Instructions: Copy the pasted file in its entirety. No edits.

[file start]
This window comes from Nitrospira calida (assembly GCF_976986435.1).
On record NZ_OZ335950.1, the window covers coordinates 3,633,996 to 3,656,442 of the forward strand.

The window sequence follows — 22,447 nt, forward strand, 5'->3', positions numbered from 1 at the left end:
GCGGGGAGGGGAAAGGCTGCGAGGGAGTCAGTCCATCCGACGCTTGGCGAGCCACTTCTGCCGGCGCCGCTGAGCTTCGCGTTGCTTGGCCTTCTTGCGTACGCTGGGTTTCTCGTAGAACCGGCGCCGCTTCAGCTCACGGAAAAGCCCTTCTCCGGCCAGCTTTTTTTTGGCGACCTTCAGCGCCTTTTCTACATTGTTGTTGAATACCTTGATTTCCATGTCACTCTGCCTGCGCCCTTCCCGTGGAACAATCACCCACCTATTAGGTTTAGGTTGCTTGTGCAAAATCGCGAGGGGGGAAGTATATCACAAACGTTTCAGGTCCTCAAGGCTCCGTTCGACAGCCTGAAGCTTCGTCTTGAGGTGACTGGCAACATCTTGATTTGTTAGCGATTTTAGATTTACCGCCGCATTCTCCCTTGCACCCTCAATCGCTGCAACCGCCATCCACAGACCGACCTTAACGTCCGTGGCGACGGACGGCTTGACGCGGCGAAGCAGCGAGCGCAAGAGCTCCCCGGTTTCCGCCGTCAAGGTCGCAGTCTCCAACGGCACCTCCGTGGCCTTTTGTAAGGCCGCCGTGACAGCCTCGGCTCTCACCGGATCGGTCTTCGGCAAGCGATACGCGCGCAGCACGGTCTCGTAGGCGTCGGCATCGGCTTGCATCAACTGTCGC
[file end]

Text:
This window comes from Nitrospira calida (assembly GCF_976986435.1).
On record NZ_OZ335950.1, the window covers coordinates 3,633,996 to 3,656,442 of the forward strand.

The window sequence follows — 22,447 nt, forward strand, 5'->3', positions numbered from 1 at the left end:
GCGGGGAGGGGAAAGGCTGCGAGGGAGTCAGTCCATCCGACGCTTGGCGAGCCACTTCTGCCGGCGCCGCTGAGCTTCGCGTTGCTTGGCCTTCTTGCGTACGCTGGGTTTCTCGTAGAACCGGCGCCGCTTCAGCTCACGGAAAAGCCCTTCTCCGGCCAGCTTTTTTTTGGCGACCTTCAGCGCCTTTTCTACATTGTTGTTGAATACCTTGATTTCCATGTCACTCTGCCTGCGCCCTTCCCGTGGAACAATCACCCACCTATTAGGTTTAGGTTGCTTGTGCAAAATCGCGAGGGGGGAAGTATATCACAAACGTTTCAGGTCCTCAAGGCTCCGTTCGACAGCCTGAAGCTTCGTCTTGAGGTGACTGGCAACATCTTGATTTGTTAGCGATTTTAGATTTACCGCCGCATTCTCCCTTGCACCCTCAATCGCTGCAACCGCCATCCACAGACCGACCTTAACGTCCGTGGCGACGGACGGCTTGACGCGGCGAAGCAGCGAGCGCAAGAGCTCCCCGGTTTCCGCCGTCAAGGTCGCAGTCTCCAACGGCACCTCCGTGGCCTTTTGTAAGGCCGCCGTGACAGCCTCGGCTCTCACCGGATCGGTCTTCGGCAAGCGATACGCGCGCAGCACGGTCTCGTAGGCGTCGGCATCGGCTTGCATCAACTGTCGC